Police Seize Mortgage Fraud Documents When Suspect is Arrested in Her Vehicle

In a Florida mortgage fraud case, the police obtained an arrest warrant for a person they claimed had obtained fraudulent mortgage loans by using straw buyers and falsifying salary and employment information on loan documents. The police located the suspect driving near her home, stopped her vehicle and arrested her. When she was arrested in her vehicle, the police saw a bag in the backseat containing various documents. The police seized the bag of documents when they arrested her.

The suspect was ultimately convicted after her trial for mortgage fraud, grand theft and racketeering. Her criminal defense lawyer tried to have the documents found in the bag thrown out claiming the police illegally seized those documents. The criminal defense attorney claimed that the police did not have a search warrant for the bag of documents and had no reason to believe the bag contained evidence related to the case at the time the bag was seized. The criminal defense lawyer argued that unlike drugs or guns, nothing about a bag of papers suggests that it is evidence of criminal activity, and therefore the police do not have a right to take it without a search warrant.

However, the judge disagreed and allowed the state to use the documents as incriminating evidence to convict the defendant of the mortgage fraud and the related criminal charges. Under Florida law, when the police arrest a person in his/her vehicle, the police are permitted to search the vehicle if the suspect is within arm’s reach of items in the passenger compartment of the vehicle at the time of arrest or there is reason to believe the vehicle has evidence related to the crime(s) for which the suspect is being arrested. In this case, the judge found that latter standard to have a very low threshold. Basically, the judge found that since mortgage fraud is the kind of crime where one would expect there to be physical evidence, perhaps in a vehicle, the police were authorized to assume the bag they seized might have contained evidence of the related crimes. As a result, the police were justified in seizing the bag.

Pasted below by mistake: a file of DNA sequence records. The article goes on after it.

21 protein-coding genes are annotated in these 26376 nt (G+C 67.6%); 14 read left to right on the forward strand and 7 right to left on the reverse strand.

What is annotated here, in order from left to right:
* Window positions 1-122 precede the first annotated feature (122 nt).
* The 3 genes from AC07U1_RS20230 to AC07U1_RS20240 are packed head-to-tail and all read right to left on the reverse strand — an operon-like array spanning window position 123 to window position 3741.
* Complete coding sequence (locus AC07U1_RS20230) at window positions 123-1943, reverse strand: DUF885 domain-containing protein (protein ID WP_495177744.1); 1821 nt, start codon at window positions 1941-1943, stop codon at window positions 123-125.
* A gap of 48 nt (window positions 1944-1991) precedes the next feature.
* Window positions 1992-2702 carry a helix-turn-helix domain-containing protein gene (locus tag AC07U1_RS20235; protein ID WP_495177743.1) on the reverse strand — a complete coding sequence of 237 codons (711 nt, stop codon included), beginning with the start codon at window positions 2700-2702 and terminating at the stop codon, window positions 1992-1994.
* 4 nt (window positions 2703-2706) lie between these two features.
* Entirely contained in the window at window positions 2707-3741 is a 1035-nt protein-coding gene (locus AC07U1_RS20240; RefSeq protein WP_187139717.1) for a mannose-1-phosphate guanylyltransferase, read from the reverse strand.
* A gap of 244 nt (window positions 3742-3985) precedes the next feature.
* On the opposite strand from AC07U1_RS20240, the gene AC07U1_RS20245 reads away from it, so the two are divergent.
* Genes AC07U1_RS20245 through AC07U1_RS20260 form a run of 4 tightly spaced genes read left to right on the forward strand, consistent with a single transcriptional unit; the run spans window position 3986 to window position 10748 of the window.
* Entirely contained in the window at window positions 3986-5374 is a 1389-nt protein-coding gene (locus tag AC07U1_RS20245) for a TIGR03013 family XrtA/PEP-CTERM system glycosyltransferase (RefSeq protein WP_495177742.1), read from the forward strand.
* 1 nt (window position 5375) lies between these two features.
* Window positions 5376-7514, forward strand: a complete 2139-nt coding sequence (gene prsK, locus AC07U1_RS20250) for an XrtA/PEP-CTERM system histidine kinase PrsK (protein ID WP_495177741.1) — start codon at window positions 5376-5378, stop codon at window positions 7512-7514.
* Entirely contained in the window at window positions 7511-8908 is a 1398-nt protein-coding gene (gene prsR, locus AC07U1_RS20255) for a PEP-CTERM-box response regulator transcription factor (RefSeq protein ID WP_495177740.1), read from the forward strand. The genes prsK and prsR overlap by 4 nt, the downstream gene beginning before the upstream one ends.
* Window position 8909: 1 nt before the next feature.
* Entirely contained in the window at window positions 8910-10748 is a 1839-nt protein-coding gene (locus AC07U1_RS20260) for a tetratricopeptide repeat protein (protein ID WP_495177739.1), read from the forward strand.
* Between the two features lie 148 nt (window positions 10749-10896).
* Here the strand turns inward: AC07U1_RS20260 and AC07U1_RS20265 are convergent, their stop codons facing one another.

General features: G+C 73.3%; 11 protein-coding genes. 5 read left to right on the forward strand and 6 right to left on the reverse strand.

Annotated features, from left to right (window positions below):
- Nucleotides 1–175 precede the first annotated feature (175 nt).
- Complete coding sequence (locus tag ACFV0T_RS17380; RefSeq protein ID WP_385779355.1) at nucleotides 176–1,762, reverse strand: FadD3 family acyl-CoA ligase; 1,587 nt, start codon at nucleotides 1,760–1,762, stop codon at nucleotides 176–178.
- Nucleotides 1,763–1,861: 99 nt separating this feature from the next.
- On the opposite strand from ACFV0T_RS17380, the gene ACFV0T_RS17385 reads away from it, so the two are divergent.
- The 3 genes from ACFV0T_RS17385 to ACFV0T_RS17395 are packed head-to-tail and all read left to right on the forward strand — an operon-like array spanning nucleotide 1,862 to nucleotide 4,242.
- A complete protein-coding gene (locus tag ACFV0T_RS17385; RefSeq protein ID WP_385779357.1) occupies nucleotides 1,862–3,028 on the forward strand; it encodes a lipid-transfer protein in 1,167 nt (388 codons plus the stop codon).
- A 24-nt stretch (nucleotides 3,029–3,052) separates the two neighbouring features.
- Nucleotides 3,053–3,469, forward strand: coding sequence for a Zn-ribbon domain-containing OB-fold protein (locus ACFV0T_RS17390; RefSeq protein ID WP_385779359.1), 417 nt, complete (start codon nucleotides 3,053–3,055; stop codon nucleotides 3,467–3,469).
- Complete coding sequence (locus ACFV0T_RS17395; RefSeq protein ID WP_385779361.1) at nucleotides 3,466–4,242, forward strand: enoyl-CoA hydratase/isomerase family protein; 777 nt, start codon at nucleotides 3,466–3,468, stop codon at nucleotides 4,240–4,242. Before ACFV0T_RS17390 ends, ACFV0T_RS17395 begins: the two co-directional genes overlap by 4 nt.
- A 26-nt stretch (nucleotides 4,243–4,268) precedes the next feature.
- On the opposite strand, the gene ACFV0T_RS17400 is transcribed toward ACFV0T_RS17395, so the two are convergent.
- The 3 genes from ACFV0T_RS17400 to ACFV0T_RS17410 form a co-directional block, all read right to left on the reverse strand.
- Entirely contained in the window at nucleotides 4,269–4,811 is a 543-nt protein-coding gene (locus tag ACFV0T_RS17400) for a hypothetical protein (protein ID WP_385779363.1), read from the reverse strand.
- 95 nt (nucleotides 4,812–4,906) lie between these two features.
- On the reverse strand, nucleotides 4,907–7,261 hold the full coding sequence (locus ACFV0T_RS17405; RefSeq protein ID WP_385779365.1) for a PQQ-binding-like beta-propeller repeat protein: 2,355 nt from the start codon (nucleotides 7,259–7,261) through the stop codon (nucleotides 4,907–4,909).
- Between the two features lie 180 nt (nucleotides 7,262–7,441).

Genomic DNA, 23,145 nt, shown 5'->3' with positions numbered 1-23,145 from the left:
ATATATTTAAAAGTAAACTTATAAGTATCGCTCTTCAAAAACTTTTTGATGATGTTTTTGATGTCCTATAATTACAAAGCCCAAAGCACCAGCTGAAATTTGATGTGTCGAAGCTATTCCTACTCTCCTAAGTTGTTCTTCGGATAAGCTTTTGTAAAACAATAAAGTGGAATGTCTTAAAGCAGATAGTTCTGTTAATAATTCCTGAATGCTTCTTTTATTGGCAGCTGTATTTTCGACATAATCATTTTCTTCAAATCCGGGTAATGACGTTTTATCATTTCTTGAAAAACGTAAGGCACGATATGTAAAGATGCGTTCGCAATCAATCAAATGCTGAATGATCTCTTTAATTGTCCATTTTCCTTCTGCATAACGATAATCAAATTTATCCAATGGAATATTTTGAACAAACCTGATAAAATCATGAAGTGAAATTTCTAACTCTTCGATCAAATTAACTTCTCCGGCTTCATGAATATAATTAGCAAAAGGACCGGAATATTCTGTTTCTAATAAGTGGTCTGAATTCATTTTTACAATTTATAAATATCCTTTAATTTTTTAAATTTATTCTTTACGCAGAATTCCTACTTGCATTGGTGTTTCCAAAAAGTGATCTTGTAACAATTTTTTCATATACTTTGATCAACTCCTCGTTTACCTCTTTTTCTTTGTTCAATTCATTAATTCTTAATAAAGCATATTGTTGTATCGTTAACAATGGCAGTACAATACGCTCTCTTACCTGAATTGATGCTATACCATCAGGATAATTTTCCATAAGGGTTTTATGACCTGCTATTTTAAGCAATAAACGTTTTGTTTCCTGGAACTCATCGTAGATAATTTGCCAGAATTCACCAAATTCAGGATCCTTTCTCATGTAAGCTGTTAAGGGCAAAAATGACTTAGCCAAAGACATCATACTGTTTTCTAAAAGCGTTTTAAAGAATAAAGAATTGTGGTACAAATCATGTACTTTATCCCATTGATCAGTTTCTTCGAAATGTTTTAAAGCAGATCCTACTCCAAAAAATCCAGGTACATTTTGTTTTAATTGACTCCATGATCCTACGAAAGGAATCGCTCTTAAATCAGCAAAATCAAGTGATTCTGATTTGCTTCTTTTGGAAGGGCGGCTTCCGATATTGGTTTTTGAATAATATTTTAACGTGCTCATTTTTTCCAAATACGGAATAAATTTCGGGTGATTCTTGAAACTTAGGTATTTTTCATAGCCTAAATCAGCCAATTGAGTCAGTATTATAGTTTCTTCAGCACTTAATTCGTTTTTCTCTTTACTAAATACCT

This was a crucial decision in this case. We have handled many mortgage fraud cases, and the documents are critical to the state’s ability to prove their case. Whether such documents are permitted as evidence in a mortgage fraud trial can be the difference between a conviction and a not guilty verdict. This kind of decision allowing the police to search a vehicle on an assumption can obviously have serious ramifications in gun and drug cases as well.

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